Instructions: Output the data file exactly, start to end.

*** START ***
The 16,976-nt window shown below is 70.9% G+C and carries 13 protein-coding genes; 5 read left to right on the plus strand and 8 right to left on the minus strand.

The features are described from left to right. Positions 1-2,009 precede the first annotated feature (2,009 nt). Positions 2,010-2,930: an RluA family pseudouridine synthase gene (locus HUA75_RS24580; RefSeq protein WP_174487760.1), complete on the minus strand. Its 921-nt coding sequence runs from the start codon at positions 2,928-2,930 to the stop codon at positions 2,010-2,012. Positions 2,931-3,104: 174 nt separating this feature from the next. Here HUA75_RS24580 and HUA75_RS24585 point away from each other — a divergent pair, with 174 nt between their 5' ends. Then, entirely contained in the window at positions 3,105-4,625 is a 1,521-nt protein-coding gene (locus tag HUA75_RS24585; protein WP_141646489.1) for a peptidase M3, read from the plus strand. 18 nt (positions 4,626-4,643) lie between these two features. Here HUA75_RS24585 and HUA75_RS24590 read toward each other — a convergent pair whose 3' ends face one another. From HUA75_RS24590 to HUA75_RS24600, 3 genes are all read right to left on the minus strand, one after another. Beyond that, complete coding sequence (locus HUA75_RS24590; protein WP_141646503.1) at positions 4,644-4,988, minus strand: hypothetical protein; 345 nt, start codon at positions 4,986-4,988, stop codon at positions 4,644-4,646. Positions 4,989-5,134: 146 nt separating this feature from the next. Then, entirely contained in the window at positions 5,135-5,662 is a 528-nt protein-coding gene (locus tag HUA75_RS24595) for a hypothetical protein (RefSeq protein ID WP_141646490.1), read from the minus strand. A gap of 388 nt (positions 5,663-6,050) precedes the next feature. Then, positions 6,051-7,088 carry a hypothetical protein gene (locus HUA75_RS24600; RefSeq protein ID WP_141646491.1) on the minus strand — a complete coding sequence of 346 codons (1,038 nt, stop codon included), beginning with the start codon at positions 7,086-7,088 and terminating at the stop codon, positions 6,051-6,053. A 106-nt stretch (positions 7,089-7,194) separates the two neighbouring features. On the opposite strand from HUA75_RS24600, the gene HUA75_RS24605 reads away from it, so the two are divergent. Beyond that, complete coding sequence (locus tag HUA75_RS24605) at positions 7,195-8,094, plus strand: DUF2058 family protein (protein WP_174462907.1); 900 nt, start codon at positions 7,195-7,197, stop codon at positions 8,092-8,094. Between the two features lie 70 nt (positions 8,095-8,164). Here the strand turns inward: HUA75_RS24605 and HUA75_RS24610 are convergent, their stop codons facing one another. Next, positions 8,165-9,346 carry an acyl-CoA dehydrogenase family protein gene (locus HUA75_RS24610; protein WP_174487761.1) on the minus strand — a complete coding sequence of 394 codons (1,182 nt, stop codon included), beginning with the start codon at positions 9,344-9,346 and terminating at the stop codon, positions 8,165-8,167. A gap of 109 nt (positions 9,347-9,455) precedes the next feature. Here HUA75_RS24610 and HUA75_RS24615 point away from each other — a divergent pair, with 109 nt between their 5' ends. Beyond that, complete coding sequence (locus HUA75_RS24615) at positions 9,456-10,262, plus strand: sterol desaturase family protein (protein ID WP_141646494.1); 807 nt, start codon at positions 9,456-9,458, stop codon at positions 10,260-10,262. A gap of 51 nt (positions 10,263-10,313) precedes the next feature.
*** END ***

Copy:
The 16,976-nt window shown below is 70.9% G+C and carries 13 protein-coding genes; 5 read left to right on the plus strand and 8 right to left on the minus strand.

The features are described from left to right. Positions 1-2,009 precede the first annotated feature (2,009 nt). Positions 2,010-2,930: an RluA family pseudouridine synthase gene (locus HUA75_RS24580; RefSeq protein WP_174487760.1), complete on the minus strand. Its 921-nt coding sequence runs from the start codon at positions 2,928-2,930 to the stop codon at positions 2,010-2,012. Positions 2,931-3,104: 174 nt separating this feature from the next. Here HUA75_RS24580 and HUA75_RS24585 point away from each other — a divergent pair, with 174 nt between their 5' ends. Then, entirely contained in the window at positions 3,105-4,625 is a 1,521-nt protein-coding gene (locus tag HUA75_RS24585; protein WP_141646489.1) for a peptidase M3, read from the plus strand. 18 nt (positions 4,626-4,643) lie between these two features. Here HUA75_RS24585 and HUA75_RS24590 read toward each other — a convergent pair whose 3' ends face one another. From HUA75_RS24590 to HUA75_RS24600, 3 genes are all read right to left on the minus strand, one after another. Beyond that, complete coding sequence (locus HUA75_RS24590; protein WP_141646503.1) at positions 4,644-4,988, minus strand: hypothetical protein; 345 nt, start codon at positions 4,986-4,988, stop codon at positions 4,644-4,646. Positions 4,989-5,134: 146 nt separating this feature from the next. Then, entirely contained in the window at positions 5,135-5,662 is a 528-nt protein-coding gene (locus tag HUA75_RS24595) for a hypothetical protein (RefSeq protein ID WP_141646490.1), read from the minus strand. A gap of 388 nt (positions 5,663-6,050) precedes the next feature. Then, positions 6,051-7,088 carry a hypothetical protein gene (locus HUA75_RS24600; RefSeq protein ID WP_141646491.1) on the minus strand — a complete coding sequence of 346 codons (1,038 nt, stop codon included), beginning with the start codon at positions 7,086-7,088 and terminating at the stop codon, positions 6,051-6,053. A 106-nt stretch (positions 7,089-7,194) separates the two neighbouring features. On the opposite strand from HUA75_RS24600, the gene HUA75_RS24605 reads away from it, so the two are divergent. Beyond that, complete coding sequence (locus tag HUA75_RS24605) at positions 7,195-8,094, plus strand: DUF2058 family protein (protein WP_174462907.1); 900 nt, start codon at positions 7,195-7,197, stop codon at positions 8,092-8,094. Between the two features lie 70 nt (positions 8,095-8,164). Here the strand turns inward: HUA75_RS24605 and HUA75_RS24610 are convergent, their stop codons facing one another. Next, positions 8,165-9,346 carry an acyl-CoA dehydrogenase family protein gene (locus HUA75_RS24610; protein WP_174487761.1) on the minus strand — a complete coding sequence of 394 codons (1,182 nt, stop codon included), beginning with the start codon at positions 9,344-9,346 and terminating at the stop codon, positions 8,165-8,167. A gap of 109 nt (positions 9,347-9,455) precedes the next feature. Here HUA75_RS24610 and HUA75_RS24615 point away from each other — a divergent pair, with 109 nt between their 5' ends. Beyond that, complete coding sequence (locus HUA75_RS24615) at positions 9,456-10,262, plus strand: sterol desaturase family protein (protein ID WP_141646494.1); 807 nt, start codon at positions 9,456-9,458, stop codon at positions 10,260-10,262. A gap of 51 nt (positions 10,263-10,313) precedes the next feature.